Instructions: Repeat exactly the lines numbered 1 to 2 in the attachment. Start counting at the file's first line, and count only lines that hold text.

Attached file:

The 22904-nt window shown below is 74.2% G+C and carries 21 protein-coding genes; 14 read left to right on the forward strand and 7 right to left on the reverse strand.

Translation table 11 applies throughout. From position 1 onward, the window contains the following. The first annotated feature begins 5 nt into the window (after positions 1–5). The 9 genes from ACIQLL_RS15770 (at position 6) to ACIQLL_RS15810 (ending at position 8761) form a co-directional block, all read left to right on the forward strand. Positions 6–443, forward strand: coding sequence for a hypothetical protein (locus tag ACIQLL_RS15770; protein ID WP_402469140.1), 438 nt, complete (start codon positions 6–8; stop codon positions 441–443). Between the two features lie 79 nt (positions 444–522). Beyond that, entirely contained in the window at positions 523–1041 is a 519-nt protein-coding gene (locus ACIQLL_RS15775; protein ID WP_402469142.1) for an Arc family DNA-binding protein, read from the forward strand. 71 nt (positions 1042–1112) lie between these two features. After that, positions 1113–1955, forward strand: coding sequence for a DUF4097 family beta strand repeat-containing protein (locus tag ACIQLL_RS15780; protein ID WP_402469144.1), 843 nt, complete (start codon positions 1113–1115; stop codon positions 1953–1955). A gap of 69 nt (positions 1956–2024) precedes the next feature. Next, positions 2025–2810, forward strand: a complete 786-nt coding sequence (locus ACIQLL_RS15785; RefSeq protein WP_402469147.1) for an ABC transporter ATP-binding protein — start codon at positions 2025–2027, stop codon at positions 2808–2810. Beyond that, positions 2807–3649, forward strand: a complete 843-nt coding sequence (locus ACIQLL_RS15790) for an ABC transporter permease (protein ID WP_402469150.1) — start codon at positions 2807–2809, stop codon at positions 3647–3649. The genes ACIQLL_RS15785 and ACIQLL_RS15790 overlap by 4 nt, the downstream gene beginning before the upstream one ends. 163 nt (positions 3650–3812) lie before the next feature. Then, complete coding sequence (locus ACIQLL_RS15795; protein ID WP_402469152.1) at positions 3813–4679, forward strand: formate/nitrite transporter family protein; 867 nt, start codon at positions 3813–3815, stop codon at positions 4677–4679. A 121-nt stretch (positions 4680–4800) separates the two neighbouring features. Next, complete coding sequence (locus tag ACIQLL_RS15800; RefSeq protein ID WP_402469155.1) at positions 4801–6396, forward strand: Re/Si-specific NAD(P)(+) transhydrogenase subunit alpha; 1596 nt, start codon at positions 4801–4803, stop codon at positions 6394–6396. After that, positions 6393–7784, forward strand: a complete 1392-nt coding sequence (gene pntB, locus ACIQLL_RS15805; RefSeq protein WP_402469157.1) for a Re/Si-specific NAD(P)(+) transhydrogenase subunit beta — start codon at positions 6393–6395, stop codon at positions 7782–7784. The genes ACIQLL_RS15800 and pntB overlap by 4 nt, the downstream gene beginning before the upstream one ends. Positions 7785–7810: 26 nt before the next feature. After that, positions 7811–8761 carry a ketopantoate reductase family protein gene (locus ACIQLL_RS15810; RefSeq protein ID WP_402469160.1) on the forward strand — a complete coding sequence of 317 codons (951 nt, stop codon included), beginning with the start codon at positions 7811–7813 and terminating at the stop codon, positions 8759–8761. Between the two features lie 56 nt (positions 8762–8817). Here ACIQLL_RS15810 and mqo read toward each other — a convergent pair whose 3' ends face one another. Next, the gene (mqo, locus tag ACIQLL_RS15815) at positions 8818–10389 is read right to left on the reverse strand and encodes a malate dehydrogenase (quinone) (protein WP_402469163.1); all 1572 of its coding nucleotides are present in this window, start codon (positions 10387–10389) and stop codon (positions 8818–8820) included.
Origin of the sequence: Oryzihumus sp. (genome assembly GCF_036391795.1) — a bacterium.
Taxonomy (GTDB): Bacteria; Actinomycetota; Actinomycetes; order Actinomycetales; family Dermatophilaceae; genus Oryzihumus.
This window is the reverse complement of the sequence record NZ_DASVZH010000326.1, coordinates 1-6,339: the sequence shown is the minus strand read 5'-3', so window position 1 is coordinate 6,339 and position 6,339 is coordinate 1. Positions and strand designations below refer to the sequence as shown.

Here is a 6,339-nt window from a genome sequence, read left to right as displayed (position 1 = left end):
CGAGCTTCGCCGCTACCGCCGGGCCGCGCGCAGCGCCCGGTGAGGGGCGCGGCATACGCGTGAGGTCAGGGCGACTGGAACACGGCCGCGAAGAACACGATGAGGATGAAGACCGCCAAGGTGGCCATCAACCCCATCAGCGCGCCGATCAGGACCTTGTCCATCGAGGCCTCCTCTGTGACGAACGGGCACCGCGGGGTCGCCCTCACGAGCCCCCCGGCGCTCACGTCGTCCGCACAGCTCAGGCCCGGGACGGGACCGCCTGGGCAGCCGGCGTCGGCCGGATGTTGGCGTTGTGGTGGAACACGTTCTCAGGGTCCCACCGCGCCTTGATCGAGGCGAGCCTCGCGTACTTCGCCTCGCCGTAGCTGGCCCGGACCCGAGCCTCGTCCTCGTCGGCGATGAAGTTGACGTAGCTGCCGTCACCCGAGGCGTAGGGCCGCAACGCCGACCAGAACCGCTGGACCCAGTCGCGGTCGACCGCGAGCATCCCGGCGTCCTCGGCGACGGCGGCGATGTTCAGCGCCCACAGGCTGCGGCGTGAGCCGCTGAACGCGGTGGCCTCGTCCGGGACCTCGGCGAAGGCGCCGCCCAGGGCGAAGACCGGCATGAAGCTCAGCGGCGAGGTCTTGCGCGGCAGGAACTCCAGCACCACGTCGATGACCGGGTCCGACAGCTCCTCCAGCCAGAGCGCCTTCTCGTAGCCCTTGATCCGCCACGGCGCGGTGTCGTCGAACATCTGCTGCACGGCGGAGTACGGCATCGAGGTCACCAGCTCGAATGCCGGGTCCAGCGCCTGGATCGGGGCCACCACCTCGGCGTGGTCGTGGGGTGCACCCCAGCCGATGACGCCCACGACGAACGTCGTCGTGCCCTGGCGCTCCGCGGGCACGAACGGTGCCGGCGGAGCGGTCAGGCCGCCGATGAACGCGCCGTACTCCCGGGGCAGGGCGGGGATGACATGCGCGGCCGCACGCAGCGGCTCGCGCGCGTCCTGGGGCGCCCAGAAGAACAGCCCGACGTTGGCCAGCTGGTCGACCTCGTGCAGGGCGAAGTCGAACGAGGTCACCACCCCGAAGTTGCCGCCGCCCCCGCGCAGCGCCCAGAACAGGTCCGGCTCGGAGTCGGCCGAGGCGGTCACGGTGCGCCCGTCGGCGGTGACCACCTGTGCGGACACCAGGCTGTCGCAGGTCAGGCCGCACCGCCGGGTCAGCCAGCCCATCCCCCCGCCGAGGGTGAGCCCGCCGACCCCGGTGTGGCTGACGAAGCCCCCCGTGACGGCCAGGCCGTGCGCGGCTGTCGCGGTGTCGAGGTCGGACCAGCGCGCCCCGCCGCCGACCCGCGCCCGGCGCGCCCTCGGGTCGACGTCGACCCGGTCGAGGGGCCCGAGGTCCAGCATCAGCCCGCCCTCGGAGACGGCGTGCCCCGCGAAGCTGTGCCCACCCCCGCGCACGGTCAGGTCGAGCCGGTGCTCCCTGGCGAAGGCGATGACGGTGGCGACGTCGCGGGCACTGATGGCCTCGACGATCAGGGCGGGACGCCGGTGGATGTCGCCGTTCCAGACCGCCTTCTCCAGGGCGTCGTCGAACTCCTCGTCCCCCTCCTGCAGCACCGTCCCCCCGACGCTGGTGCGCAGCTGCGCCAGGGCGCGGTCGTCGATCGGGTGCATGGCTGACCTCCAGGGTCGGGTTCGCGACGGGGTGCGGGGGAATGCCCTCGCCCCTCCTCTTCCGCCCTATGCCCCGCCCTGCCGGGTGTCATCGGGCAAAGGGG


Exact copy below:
The 22904-nt window shown below is 74.2% G+C and carries 21 protein-coding genes; 14 read left to right on the forward strand and 7 right to left on the reverse strand.

Translation table 11 applies throughout. From position 1 onward, the window contains the following. The first annotated feature begins 5 nt into the window (after positions 1–5). The 9 genes from ACIQLL_RS15770 (at position 6) to ACIQLL_RS15810 (ending at position 8761) form a co-directional block, all read left to right on the forward strand. Positions 6–443, forward strand: coding sequence for a hypothetical protein (locus tag ACIQLL_RS15770; protein ID WP_402469140.1), 438 nt, complete (start codon positions 6–8; stop codon positions 441–443). Between the two features lie 79 nt (positions 444–522). Beyond that, entirely contained in the window at positions 523–1041 is a 519-nt protein-coding gene (locus ACIQLL_RS15775; protein ID WP_402469142.1) for an Arc family DNA-binding protein, read from the forward strand. 71 nt (positions 1042–1112) lie between these two features. After that, positions 1113–1955, forward strand: coding sequence for a DUF4097 family beta strand repeat-containing protein (locus tag ACIQLL_RS15780; protein ID WP_402469144.1), 843 nt, complete (start codon positions 1113–1115; stop codon positions 1953–1955). A gap of 69 nt (positions 1956–2024) precedes the next feature. Next, positions 2025–2810, forward strand: a complete 786-nt coding sequence (locus ACIQLL_RS15785; RefSeq protein WP_402469147.1) for an ABC transporter ATP-binding protein — start codon at positions 2025–2027, stop codon at positions 2808–2810. Beyond that, positions 2807–3649, forward strand: a complete 843-nt coding sequence (locus ACIQLL_RS15790) for an ABC transporter permease (protein ID WP_402469150.1) — start codon at positions 2807–2809, stop codon at positions 3647–3649. The genes ACIQLL_RS15785 and ACIQLL_RS15790 overlap by 4 nt, the downstream gene beginning before the upstream one ends. 163 nt (positions 3650–3812) lie before the next feature. Then, complete coding sequence (locus ACIQLL_RS15795; protein ID WP_402469152.1) at positions 3813–4679, forward strand: formate/nitrite transporter family protein; 867 nt, start codon at positions 3813–3815, stop codon at positions 4677–4679. A 121-nt stretch (positions 4680–4800) separates the two neighbouring features. Next, complete coding sequence (locus tag ACIQLL_RS15800; RefSeq protein ID WP_402469155.1) at positions 4801–6396, forward strand: Re/Si-specific NAD(P)(+) transhydrogenase subunit alpha; 1596 nt, start codon at positions 4801–4803, stop codon at positions 6394–6396. After that, positions 6393–7784, forward strand: a complete 1392-nt coding sequence (gene pntB, locus ACIQLL_RS15805; RefSeq protein WP_402469157.1) for a Re/Si-specific NAD(P)(+) transhydrogenase subunit beta — start codon at positions 6393–6395, stop codon at positions 7782–7784. The genes ACIQLL_RS15800 and pntB overlap by 4 nt, the downstream gene beginning before the upstream one ends. Positions 7785–7810: 26 nt before the next feature. After that, positions 7811–8761 carry a ketopantoate reductase family protein gene (locus ACIQLL_RS15810; RefSeq protein ID WP_402469160.1) on the forward strand — a complete coding sequence of 317 codons (951 nt, stop codon included), beginning with the start codon at positions 7811–7813 and terminating at the stop codon, positions 8759–8761. Between the two features lie 56 nt (positions 8762–8817). Here ACIQLL_RS15810 and mqo read toward each other — a convergent pair whose 3' ends face one another. Next, the gene (mqo, locus tag ACIQLL_RS15815) at positions 8818–10389 is read right to left on the reverse strand and encodes a malate dehydrogenase (quinone) (protein WP_402469163.1); all 1572 of its coding nucleotides are present in this window, start codon (positions 10387–10389) and stop codon (positions 8818–8820) included.